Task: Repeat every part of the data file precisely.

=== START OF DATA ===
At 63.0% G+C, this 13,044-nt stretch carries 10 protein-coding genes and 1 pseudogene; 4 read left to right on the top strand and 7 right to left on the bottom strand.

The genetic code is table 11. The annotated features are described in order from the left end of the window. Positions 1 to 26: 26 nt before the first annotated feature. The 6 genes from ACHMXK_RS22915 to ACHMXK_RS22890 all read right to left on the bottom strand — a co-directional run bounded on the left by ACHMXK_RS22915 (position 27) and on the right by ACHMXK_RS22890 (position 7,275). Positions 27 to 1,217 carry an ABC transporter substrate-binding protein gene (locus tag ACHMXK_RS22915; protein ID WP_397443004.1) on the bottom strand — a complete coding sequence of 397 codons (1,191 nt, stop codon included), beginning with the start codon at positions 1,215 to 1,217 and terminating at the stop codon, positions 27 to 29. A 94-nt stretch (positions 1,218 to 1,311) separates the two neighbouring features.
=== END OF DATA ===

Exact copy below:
At 63.0% G+C, this 13,044-nt stretch carries 10 protein-coding genes and 1 pseudogene; 4 read left to right on the top strand and 7 right to left on the bottom strand.

The genetic code is table 11. The annotated features are described in order from the left end of the window. Positions 1 to 26: 26 nt before the first annotated feature. The 6 genes from ACHMXK_RS22915 to ACHMXK_RS22890 all read right to left on the bottom strand — a co-directional run bounded on the left by ACHMXK_RS22915 (position 27) and on the right by ACHMXK_RS22890 (position 7,275). Positions 27 to 1,217 carry an ABC transporter substrate-binding protein gene (locus tag ACHMXK_RS22915; protein ID WP_397443004.1) on the bottom strand — a complete coding sequence of 397 codons (1,191 nt, stop codon included), beginning with the start codon at positions 1,215 to 1,217 and terminating at the stop codon, positions 27 to 29. A 94-nt stretch (positions 1,218 to 1,311) separates the two neighbouring features.